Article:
The Blurred Lines singer did a Twitter Q+A hosted by VH1. Mockery and scorn ensued.
The idea that women might not just be supporting characters in men’s stories, but rather individuals who are free to fancy bad boys, or weird guys, or women, is still unaccountably threatening.
The singer’s new album is a sad indictment of post-feminism – a culture in which women may achieve what they are told to and still feel brutally unhappy.
A healthy, humane culture should have space not just for the idea of us, but for our bodies, our children, what we are and what we do.
Solnit’s lead essay became a viral sensation because many women recognised the experience of having their expertise instantly dismissed because of the lady-shaped package it came in.
Everything a women’s football team does is taken to represent the “quality” of the sport as a whole, while male players are allowed to be judged as individuals. We have to put an end to this sexism.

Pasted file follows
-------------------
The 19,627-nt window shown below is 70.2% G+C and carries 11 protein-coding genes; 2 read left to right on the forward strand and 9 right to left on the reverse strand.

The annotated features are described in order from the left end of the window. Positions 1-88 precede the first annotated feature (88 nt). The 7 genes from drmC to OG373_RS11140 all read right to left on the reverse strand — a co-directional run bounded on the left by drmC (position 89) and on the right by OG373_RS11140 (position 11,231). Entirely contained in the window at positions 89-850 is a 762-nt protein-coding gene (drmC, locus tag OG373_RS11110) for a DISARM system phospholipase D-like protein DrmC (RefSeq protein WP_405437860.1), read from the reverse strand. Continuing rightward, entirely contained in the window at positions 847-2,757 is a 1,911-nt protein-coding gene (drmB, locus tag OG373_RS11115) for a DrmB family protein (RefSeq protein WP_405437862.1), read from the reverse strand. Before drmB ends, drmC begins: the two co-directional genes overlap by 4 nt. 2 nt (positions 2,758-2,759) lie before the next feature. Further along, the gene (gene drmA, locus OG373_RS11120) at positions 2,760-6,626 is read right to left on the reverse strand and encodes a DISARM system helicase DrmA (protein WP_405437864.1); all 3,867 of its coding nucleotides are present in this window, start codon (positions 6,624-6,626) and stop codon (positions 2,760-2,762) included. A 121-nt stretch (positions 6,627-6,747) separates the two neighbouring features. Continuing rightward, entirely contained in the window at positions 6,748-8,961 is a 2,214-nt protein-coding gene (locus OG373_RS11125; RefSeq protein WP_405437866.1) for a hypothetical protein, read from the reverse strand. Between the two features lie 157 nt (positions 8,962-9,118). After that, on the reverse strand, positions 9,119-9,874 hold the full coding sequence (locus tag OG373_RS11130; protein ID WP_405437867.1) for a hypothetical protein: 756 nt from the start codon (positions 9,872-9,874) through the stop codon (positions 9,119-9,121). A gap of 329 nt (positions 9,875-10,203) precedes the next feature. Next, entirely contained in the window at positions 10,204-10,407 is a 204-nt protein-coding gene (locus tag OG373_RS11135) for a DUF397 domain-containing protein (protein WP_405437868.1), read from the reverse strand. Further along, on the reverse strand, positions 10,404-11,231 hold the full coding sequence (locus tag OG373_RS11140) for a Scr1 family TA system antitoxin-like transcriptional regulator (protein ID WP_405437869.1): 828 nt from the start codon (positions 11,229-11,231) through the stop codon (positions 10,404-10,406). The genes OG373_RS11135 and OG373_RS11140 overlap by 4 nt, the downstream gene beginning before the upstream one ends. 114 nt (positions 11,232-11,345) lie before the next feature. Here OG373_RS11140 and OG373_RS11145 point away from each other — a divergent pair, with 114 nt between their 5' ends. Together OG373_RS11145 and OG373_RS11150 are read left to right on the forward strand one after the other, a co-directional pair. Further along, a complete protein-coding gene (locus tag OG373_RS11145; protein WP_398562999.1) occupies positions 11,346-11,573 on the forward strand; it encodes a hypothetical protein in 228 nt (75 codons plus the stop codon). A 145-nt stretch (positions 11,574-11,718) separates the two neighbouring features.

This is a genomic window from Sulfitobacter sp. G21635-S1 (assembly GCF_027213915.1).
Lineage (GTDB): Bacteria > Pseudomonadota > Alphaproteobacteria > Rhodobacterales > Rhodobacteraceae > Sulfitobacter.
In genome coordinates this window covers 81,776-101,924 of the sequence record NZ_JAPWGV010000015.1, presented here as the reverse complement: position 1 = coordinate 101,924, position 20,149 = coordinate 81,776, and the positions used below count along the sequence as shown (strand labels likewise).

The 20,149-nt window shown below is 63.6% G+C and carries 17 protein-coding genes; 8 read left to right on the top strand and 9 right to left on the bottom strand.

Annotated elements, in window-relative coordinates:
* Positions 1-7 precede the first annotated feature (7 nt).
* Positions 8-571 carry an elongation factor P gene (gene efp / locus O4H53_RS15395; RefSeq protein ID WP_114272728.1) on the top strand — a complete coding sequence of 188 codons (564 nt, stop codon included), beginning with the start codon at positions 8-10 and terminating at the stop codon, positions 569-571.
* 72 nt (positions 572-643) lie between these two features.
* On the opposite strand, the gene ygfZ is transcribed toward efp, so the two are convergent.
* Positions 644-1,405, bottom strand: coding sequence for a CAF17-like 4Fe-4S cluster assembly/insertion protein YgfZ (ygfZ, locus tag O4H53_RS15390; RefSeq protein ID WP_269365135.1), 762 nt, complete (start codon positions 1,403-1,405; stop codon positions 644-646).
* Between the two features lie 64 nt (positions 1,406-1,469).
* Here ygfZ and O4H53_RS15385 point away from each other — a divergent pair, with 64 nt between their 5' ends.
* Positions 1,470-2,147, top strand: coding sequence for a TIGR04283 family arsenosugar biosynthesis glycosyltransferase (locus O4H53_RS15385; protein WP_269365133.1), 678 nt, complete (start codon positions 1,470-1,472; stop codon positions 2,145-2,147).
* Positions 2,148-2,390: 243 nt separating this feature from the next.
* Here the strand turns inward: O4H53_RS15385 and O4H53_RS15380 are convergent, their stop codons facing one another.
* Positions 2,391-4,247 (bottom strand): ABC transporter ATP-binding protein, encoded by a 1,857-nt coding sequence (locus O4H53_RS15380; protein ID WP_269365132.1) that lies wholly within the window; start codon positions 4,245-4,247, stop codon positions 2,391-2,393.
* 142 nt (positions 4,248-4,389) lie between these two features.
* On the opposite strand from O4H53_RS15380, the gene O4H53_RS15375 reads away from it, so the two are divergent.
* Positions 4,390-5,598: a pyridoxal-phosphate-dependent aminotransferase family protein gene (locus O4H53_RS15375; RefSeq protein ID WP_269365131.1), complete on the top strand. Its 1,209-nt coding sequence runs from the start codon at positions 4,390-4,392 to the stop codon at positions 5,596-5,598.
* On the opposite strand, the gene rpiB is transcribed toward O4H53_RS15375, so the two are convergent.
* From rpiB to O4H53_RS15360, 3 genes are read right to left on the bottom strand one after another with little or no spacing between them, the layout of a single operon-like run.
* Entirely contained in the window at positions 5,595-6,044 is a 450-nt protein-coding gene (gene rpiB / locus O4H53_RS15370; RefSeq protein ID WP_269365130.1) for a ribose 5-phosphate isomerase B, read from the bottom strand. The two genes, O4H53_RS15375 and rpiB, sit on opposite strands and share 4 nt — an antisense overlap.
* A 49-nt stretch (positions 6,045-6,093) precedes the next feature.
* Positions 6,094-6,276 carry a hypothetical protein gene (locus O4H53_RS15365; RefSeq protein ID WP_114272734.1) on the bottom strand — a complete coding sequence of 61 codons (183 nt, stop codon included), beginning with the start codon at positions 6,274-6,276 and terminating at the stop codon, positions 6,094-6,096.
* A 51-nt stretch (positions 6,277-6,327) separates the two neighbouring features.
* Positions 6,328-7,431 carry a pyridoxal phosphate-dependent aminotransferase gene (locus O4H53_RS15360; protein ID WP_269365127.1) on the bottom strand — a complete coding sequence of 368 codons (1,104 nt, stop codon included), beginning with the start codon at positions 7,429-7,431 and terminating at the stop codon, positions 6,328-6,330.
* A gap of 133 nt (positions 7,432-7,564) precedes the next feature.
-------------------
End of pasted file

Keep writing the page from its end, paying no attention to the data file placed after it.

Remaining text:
To get what I wanted from my divorce, I had to be tough and demanding – things women are constantly told we must not be.
Sheila Jeffreys’s new book, Gender Hurts: A Feminist Analysis of the Politics of Transgenderism, is a divisive and poorly-researched work. But it provides an opportunity to leave the divisive rhetoric behind, and create a truly trans-inclusive feminism.
Every single instance of inequality is worthy of our time, and compared to other things the government chooses to spend our money on, £1.5m is a small price to pay for it.
When we talk about raising boys to grow into confident men, we need feminism – not thinly-disguised hand-wringing about adjusting them to the new “equality” – to bring them up not to hate women.